Alberto De Giuli went on a climbing trip to the USA. Awesome, is what I say.

The Bearded Git spent a couple of days in Buttermere, and has some stunning photos of his first day trip up.

Terry went wildcamping at the Bamford Moor Stone Circle.

Mike was fishing in the autumn. Epic photos, go see them.

Keith went on a wee jaunt along the coast. Sweet photos.

sbrt was in a nice country for old men and plans to start a retirement home for us backpackers there.

Yeti went on a late fall ride on that awesome bike of his.



Over here I did a a Hyperlite Mountain Gear ECHO I Shelter System Review, as well as a review of Kupilka gear. You're well advised to read these most brilliant articles. Go.

Mark reviews bits and pieces of gear he used on his last trip. Nice, me like-y.

Don Karlo gives us his final OMM Kit list.

James details his first impressions of the Tarptent Scarp 1 in this superb post.

Dave did a nice comparison of non-inflatable sleeping mats which includes a few exotic pads, a good read.

Carsten tells us about two new headlamps from Mammut.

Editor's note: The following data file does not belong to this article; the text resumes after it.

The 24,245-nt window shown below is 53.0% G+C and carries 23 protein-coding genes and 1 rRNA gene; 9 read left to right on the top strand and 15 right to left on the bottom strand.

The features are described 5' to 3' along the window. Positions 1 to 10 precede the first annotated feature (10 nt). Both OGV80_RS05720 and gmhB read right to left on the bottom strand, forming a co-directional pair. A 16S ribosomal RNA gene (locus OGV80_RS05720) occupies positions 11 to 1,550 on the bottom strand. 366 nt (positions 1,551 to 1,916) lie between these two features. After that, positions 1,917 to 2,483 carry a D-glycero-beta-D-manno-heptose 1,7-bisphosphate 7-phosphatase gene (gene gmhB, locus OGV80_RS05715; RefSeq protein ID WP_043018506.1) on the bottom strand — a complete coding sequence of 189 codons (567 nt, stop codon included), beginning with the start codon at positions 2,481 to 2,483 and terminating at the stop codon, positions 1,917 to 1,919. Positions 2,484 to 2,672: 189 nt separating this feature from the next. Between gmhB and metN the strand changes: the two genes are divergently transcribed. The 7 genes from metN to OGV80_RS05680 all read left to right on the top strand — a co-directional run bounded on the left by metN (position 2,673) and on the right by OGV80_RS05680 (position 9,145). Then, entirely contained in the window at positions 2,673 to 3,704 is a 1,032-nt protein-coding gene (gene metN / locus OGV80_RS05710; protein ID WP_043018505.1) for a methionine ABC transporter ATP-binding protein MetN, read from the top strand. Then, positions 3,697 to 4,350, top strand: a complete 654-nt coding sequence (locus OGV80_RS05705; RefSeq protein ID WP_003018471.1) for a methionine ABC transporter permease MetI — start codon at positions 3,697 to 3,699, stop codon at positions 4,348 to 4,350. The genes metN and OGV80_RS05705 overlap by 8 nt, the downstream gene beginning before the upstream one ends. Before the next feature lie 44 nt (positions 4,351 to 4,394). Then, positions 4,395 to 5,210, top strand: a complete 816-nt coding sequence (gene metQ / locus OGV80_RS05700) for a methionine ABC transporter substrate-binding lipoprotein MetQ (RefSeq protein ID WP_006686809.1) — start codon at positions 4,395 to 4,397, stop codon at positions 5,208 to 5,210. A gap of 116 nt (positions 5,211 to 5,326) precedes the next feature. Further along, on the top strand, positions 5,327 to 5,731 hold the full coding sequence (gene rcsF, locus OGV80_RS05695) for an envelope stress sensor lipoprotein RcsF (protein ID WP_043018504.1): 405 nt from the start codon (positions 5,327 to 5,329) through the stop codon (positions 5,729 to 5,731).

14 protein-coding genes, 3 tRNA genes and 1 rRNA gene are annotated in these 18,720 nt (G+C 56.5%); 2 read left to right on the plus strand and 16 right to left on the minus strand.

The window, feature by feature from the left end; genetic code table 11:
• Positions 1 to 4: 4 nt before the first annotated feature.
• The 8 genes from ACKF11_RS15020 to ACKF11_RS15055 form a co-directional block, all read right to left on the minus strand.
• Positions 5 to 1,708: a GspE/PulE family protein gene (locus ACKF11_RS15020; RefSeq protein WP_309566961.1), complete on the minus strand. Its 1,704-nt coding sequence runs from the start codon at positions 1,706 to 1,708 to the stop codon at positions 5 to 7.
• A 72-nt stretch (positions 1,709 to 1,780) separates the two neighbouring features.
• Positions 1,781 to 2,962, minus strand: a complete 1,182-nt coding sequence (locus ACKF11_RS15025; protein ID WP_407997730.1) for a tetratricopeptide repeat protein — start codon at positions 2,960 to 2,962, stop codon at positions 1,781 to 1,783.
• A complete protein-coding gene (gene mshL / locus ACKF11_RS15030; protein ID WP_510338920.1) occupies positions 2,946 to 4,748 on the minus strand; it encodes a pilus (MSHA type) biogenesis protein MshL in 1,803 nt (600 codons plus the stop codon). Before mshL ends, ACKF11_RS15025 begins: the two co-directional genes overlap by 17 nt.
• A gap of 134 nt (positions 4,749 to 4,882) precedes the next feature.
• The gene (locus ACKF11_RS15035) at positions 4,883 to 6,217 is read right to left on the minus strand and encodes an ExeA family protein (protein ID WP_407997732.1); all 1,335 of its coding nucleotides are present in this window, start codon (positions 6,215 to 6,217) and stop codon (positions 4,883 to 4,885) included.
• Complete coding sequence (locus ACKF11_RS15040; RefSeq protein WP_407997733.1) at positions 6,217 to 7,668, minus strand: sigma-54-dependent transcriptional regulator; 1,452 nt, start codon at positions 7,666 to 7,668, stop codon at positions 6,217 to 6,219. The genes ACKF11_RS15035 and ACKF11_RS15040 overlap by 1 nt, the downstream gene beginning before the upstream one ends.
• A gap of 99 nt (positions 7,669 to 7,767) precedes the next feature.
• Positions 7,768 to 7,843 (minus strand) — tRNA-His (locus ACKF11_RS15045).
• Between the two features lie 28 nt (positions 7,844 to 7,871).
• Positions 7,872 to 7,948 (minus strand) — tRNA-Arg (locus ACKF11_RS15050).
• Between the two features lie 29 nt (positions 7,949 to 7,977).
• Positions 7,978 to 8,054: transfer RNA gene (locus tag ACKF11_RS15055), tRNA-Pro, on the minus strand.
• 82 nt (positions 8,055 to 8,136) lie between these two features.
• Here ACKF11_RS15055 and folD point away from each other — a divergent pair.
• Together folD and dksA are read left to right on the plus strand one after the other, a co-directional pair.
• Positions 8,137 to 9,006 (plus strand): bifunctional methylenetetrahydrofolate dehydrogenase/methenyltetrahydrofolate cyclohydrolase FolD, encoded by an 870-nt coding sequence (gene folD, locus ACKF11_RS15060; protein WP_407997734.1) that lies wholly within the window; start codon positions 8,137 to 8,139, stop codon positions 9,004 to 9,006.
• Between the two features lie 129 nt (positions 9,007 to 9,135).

Phil did a video of the Gram-Counter Gear LiteHouse Solo tent.

Rio blogs about small and practical bags to store away all kind of gear.

Mark has a first look at the Paramo 3rd Element.

Helen ponders about tarps and worships the Caldera Cone.

Roger also reflects on some recently used gear.

Dennis reviews the Dri Ducks, UL rain gear for under 30€.

velohobo reviews the FireSteel.com GobSpark Armageddon.

Finally, Zed has a first look at the MLD Spirit quilt.



Thieves.

Gossamer Gear relaunched their website, and it looks mighty fine. Of course I am biased as Joe and me are the first European GG Trail Ambassadors ;)

Philip asks "Why are stuff sacks round?".

UL backpacking is for wimps and losers. Here are eight advantages of UH backpacking. Anyone have a 5+ kg external frame backpack for me?

Zenhabits tells us about "Travelling lightly through life".

Jörgen from Fjäderlätt interviews Chris Townsend about his PNT trip. Recommended Read.

Andy Howell writes about dealing with data when planning a trip.

Benjamin tells us about natural flavours for sweet couscous. I'm getting hungry.

Jonas made invisible shoes.

Ross looks at the Tool Kit of Otzi the Iceman.